Then Trudeau took questions from the PMO’s hand-selected press corps, and he took the opportunity to further denigrate the “fringe minority” protesters, calling their demonstration “an insult to truth.” Trudeau feigned irritation and suggested, “the concerns expressed by a few people gathered in Ottawa right now are not new, not surprising, are heard, but are a continuation of what we have unfortunately seen in disinformation and misinformation online – conspiracy theorists about microchips, about God knows what else that go with the tinfoil hats.”

For fans of the PM, including those in the subsidized mainstream media, this was another of Trudeau’s wonderous command performances. Yet, after the fact, using a more critical lens, pundits and news commentators viewed this staged press conference as more of the same by the Liberal’s spin machine:

  1. Misrepresent issues and create strawmen (convoy is filled with degenerates and anti-vaxxers)
  2. Draw lines of division to label opponent (“those people” are fringe malcontents)
  3. Denigrate and vilify opponent (Nazis, MAGAs, white supremacists)
  4. Claim moral high ground and virtue signal (speaking for Canadians and the vaccinated)

Clearly, the PM and his political handlers have chosen at this moment to be political, tactical, insulting. Deliberately divisive.

In a stark contrast to Trudeau’s posturing, Quebec premier François Legault took to the airwaves this week to announce that his government was dropping their plans to introduce his vaulted anti-vax tax. Legault stated, “I am worried about the divisions we see in Québec. My role is to try to bring Quebecers together, to stay united as a people. This is why we won’t go ahead with the health contribution (anti-vax tax).”

Legault spoke directly of the true mettle of leadership, “I understand this divides Quebecers and right now we need to build bridges, to listen to each other. Quebecers must remain united.”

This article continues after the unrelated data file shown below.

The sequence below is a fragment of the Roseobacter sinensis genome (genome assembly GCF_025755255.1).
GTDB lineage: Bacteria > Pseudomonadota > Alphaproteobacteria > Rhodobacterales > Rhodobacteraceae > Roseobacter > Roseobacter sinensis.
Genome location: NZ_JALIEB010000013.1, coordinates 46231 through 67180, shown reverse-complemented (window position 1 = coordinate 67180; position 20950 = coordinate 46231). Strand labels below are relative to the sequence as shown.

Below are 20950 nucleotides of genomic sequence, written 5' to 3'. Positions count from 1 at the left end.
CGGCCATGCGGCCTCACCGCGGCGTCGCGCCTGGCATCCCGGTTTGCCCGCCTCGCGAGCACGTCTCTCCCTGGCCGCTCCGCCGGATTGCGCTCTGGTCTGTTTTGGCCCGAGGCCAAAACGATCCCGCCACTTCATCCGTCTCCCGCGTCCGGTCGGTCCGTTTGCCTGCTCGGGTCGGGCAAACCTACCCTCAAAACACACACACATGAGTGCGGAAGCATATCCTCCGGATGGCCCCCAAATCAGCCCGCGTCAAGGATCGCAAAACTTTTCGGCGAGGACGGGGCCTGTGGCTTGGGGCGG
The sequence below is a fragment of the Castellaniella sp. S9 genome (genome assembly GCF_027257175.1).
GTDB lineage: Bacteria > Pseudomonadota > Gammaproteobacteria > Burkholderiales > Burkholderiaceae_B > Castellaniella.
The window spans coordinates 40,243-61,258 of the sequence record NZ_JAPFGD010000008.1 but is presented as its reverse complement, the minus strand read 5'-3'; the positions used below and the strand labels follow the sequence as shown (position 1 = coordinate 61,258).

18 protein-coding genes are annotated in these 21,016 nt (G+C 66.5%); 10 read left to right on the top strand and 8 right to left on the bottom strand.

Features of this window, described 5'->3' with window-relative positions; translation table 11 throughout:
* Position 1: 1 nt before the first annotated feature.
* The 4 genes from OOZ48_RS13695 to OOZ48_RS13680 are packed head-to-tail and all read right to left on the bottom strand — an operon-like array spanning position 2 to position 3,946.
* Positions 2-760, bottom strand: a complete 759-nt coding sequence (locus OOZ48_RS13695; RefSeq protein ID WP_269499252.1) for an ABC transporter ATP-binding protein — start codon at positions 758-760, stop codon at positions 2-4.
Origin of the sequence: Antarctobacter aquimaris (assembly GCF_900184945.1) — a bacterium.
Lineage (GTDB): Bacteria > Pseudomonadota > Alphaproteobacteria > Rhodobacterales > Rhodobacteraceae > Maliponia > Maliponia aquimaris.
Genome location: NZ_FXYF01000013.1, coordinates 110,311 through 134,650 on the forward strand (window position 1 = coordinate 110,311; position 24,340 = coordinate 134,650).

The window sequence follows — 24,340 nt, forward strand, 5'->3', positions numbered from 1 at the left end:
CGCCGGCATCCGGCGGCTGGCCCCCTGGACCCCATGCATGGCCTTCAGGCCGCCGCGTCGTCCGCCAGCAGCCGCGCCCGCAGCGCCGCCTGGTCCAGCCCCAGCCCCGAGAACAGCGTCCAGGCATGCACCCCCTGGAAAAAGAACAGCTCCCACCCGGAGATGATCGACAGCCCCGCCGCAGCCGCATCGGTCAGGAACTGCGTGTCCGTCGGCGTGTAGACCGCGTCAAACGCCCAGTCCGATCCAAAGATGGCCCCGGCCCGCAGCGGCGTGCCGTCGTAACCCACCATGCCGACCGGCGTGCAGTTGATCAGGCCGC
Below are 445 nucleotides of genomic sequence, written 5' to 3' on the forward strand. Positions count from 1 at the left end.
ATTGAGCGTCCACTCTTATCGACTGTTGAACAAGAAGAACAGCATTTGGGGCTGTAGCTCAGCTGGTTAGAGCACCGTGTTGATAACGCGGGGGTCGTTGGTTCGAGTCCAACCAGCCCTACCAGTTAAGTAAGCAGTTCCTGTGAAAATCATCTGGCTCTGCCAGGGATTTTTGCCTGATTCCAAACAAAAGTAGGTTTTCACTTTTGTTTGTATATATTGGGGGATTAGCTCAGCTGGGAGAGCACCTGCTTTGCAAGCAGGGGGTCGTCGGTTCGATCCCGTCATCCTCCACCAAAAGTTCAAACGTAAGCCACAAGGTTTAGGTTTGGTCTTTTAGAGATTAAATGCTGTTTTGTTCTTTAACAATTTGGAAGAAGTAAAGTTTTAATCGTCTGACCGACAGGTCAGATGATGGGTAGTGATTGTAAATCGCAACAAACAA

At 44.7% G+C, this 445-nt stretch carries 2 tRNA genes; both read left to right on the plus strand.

At another politically charged media event this week, Conservative MP Erin O’Toole related that he had resigned his position as Leader of the Official Opposition and was heading for the nearest exit. Earlier in the day, at the Conservative national caucus, O’Toole’s disgruntled MP seatmates voted by secret ballot to remove him as their leader. The vote was not close: 73-45.

And with that caucus vote so ended the brief and quixotic attempt by O’Toole to pull the Conservative Party into the mushy-middle of Canadian politics. Fellow Conservative MPs faulted him for unforgiving flip-flops, everything from carbon taxes to defunding CBC. In the end, perhaps O’Toole’s greatest fault was not winning the fall election at a time when Canadians were seemingly yearning for new direction.

Inevitably, O’Toole’s inability (or unwillingness?) to harness the frustrations and defend the protestors on the lawn of the parliament buildings sealed his fate this week.

In a brief video expressing his parting thoughts, O’Toole stated, “Canada is in a dire moment of our history.” He implored politicians to “recognize that our country is divided and people are worried.” And O’Toole offered hope for the future of the Party, “Our party founded this great nation. I believe it can and should lead Canada out of these troubling times for our country.”

That same day, Manitoba MP Candice Bergen was handed the inevitable task of interim Conservative leader. Her colleagues hope she might bring some consistency and urgency to the task of holding PM Trudeau to account.

Bergen’s work begins with challenging the damning narrative from the Trudeau Liberals and mainstream media on the Freedom Convoy and what it represents. On this subject, she will pick up where she began weeks ago, as a vocal supporter of the truckers and Canadians who support the convoy.

Bergen used strong language to criticize PM Trudeau in the House of Commons this week. She demanded an apology: “I do get very defensive of Canadians who are outside today. Patriotic, peace loving Canadians who are called misogynist and racist by the prime minister. So again, I will ask the prime minister, who may I remind this House, wore blackface on more times than he can remember. Apologize to the peace loving, patriotic Canadians who are outside right now.”

As Premier Legault had intimated, Bergen also reflected that true leadership is conciliatory and not divisive. In another House of Commons exchange, Bergen offered, “All Canadians want to see a leader who will work to heal rifts, not further divide. A leader who will listen even to those voices who might not agree with him. A leader who will work to understand, not dismiss, name call and gaslight.”